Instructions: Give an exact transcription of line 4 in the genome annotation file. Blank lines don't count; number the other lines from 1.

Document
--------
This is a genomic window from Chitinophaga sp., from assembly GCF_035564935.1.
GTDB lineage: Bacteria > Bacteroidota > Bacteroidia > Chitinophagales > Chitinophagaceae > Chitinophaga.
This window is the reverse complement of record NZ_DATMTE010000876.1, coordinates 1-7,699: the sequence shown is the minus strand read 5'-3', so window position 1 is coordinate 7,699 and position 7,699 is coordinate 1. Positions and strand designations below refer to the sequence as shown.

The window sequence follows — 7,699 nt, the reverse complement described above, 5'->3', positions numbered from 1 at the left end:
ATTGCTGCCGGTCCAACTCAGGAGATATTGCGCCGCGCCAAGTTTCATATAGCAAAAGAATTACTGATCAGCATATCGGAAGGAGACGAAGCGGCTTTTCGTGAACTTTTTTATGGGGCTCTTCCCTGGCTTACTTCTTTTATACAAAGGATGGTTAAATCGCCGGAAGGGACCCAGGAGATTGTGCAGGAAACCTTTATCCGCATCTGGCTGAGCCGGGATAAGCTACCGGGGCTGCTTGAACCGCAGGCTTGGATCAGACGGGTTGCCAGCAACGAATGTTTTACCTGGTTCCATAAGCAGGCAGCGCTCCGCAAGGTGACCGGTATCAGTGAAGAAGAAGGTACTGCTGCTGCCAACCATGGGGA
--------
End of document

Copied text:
The window sequence follows — 7,699 nt, the reverse complement described above, 5'->3', positions numbered from 1 at the left end: